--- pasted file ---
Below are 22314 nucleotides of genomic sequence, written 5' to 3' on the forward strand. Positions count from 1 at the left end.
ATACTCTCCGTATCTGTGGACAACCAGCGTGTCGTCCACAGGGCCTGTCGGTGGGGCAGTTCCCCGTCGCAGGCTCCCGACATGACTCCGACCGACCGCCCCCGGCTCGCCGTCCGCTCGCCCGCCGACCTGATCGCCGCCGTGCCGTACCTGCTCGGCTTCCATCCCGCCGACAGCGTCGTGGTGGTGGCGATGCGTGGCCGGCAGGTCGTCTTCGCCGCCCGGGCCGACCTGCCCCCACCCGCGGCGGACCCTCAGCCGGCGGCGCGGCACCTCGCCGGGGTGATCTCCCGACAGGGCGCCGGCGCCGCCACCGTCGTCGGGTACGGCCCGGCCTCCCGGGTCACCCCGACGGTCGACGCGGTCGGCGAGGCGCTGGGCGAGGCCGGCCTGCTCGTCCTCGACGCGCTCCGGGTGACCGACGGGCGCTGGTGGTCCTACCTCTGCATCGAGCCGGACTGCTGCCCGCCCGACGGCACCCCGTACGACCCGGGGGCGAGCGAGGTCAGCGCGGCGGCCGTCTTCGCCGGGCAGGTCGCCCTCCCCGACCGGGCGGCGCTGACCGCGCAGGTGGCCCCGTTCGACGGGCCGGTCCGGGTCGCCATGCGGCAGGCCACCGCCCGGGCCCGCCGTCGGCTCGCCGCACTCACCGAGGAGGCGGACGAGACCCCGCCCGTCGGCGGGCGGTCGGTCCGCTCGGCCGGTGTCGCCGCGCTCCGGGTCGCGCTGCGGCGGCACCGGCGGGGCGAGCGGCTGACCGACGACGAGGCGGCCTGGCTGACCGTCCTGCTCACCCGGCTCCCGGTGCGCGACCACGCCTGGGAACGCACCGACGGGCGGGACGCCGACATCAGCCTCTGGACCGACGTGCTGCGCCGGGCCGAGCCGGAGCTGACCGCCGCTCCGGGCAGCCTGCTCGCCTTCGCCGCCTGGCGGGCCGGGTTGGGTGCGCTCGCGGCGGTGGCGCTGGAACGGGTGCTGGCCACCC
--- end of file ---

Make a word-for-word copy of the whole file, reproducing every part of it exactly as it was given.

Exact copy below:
Below are 22314 nucleotides of genomic sequence, written 5' to 3' on the forward strand. Positions count from 1 at the left end.
ATACTCTCCGTATCTGTGGACAACCAGCGTGTCGTCCACAGGGCCTGTCGGTGGGGCAGTTCCCCGTCGCAGGCTCCCGACATGACTCCGACCGACCGCCCCCGGCTCGCCGTCCGCTCGCCCGCCGACCTGATCGCCGCCGTGCCGTACCTGCTCGGCTTCCATCCCGCCGACAGCGTCGTGGTGGTGGCGATGCGTGGCCGGCAGGTCGTCTTCGCCGCCCGGGCCGACCTGCCCCCACCCGCGGCGGACCCTCAGCCGGCGGCGCGGCACCTCGCCGGGGTGATCTCCCGACAGGGCGCCGGCGCCGCCACCGTCGTCGGGTACGGCCCGGCCTCCCGGGTCACCCCGACGGTCGACGCGGTCGGCGAGGCGCTGGGCGAGGCCGGCCTGCTCGTCCTCGACGCGCTCCGGGTGACCGACGGGCGCTGGTGGTCCTACCTCTGCATCGAGCCGGACTGCTGCCCGCCCGACGGCACCCCGTACGACCCGGGGGCGAGCGAGGTCAGCGCGGCGGCCGTCTTCGCCGGGCAGGTCGCCCTCCCCGACCGGGCGGCGCTGACCGCGCAGGTGGCCCCGTTCGACGGGCCGGTCCGGGTCGCCATGCGGCAGGCCACCGCCCGGGCCCGCCGTCGGCTCGCCGCACTCACCGAGGAGGCGGACGAGACCCCGCCCGTCGGCGGGCGGTCGGTCCGCTCGGCCGGTGTCGCCGCGCTCCGGGTCGCGCTGCGGCGGCACCGGCGGGGCGAGCGGCTGACCGACGACGAGGCGGCCTGGCTGACCGTCCTGCTCACCCGGCTCCCGGTGCGCGACCACGCCTGGGAACGCACCGACGGGCGGGACGCCGACATCAGCCTCTGGACCGACGTGCTGCGCCGGGCCGAGCCGGAGCTGACCGCCGCTCCGGGCAGCCTGCTCGCCTTCGCCGCCTGGCGGGCCGGGTTGGGTGCGCTCGCGGCGGTGGCGCTGGAACGGGTGCTGGCCACCC